Organizations understandably focus on big-dollar strategic spend, critical contracts and key suppliers. Indeed, as shown by the Pareto principle, 20 percent of an
organization’s spend accounts for 80 percent of the value impact.
Tail spend — the remaining spend — isn’t considered strategic.
It encompasses low- and high-dollar items in a range of
categories, and often includes areas beyond the direct control
of procurement. It can be ( 1) indirect spending done in field
offices outside of normal procurement methods, ( 2) services
contracts that are renewed annually without review or competition
or ( 3) buys for technical equipment that may be considered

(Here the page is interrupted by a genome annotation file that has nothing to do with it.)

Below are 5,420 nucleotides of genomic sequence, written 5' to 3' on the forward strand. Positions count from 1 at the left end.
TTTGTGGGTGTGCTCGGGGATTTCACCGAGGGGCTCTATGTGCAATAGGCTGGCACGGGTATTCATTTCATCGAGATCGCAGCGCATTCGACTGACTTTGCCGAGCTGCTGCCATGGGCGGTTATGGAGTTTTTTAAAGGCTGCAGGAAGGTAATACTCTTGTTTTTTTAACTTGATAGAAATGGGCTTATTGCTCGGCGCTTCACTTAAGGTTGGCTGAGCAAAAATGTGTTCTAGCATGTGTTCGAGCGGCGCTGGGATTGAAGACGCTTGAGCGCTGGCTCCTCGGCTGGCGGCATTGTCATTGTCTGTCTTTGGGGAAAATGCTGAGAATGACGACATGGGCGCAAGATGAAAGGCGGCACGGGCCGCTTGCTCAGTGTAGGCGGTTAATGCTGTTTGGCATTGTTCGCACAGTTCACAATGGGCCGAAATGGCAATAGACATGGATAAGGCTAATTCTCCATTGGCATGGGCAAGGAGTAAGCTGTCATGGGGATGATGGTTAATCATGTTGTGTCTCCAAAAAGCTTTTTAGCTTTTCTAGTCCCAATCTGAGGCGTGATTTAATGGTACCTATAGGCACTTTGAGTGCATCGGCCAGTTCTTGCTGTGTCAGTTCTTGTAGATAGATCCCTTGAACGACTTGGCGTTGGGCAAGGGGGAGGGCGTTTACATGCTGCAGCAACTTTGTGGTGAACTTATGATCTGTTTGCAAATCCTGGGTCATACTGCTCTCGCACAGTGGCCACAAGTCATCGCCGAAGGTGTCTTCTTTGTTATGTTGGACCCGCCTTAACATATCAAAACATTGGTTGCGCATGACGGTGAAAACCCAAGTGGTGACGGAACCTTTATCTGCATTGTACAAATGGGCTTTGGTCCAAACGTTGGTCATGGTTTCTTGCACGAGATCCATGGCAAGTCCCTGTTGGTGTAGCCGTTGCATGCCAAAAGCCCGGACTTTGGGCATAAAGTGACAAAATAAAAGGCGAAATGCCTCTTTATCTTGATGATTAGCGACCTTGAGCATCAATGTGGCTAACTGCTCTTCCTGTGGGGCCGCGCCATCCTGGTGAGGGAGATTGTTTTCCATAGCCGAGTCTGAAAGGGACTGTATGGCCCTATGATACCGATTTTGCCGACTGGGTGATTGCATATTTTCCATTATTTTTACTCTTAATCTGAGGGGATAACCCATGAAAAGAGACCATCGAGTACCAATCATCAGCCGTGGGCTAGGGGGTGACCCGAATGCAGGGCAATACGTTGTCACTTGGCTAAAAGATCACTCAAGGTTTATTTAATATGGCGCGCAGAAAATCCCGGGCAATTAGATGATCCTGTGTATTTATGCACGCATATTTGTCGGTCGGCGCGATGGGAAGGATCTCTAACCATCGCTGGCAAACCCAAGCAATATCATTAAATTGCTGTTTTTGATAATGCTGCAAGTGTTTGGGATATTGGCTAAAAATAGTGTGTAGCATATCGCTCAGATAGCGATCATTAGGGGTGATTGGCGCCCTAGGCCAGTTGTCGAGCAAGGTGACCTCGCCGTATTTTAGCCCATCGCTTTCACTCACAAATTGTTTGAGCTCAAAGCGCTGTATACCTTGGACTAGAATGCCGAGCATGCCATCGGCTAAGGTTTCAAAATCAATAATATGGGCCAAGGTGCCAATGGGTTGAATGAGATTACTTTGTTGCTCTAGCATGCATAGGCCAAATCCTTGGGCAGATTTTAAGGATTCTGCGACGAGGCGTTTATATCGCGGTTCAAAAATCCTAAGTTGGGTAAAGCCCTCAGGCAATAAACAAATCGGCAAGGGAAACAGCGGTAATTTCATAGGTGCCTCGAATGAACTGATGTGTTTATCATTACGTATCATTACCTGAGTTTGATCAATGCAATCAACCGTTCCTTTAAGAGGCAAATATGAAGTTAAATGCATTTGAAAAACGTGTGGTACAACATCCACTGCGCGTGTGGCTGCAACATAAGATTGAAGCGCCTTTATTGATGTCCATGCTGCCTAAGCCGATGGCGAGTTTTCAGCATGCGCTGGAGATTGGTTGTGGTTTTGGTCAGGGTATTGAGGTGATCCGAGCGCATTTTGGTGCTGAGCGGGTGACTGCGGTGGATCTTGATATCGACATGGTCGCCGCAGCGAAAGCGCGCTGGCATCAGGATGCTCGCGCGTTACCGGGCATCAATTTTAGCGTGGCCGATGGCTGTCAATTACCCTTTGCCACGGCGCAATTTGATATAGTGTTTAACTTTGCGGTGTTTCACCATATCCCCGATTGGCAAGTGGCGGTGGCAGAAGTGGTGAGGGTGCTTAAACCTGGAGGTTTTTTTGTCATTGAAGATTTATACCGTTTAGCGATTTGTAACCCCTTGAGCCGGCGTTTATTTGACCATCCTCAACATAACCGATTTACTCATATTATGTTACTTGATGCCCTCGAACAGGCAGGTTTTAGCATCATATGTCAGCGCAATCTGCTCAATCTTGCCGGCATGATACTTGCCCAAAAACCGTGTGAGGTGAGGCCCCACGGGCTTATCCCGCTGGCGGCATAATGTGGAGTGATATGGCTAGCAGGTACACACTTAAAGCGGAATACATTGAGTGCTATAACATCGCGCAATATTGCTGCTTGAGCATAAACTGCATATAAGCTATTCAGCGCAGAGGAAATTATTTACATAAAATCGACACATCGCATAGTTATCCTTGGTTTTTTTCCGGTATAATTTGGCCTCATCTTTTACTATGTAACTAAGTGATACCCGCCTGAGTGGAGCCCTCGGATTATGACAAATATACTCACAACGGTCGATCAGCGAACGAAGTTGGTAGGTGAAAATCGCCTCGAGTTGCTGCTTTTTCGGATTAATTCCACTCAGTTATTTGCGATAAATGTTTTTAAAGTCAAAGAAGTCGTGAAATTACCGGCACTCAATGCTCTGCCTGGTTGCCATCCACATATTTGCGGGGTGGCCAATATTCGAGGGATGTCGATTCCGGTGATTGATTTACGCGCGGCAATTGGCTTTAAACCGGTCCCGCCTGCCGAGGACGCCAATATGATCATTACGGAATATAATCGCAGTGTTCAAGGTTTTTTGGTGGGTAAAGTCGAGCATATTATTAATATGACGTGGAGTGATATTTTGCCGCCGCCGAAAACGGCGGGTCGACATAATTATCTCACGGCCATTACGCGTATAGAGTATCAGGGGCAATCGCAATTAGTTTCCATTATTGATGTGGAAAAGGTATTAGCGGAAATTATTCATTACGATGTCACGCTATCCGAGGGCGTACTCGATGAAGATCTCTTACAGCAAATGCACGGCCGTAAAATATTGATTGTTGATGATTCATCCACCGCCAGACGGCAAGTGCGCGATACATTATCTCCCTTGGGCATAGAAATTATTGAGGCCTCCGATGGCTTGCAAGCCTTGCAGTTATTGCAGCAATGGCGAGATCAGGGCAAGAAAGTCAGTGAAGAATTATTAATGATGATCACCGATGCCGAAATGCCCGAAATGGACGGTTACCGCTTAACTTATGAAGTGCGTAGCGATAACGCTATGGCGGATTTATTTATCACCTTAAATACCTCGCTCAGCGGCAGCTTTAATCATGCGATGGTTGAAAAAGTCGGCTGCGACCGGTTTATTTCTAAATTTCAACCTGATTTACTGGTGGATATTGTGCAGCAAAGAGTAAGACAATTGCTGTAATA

so complicated that they are handled by end users without
consultation with the acquisition area.
Tail spend is often given such labels as “unmanaged,”
“fragmented,” “invisible,” or “nuisance” spending. It’s often talked
about — typically from an explanatory perspective — but seldom
But tail spend is more than just a label. It can provide cost-savings opportunities and efficiencies. It can, however, be harder
to manage than strategic spend. Also, there is no consensus as
to how the procurement function should tackle it. Organizations
that try to manage tail spend generally think it’s better handled
by someone else, and many turn to software providers or
consultants for solutions.
By tackling tail spend in-house, supply
management organizations can create
value with little or no money out of pocket.
BY DAVID C. WYLD, DBA
TAIL SPEND TO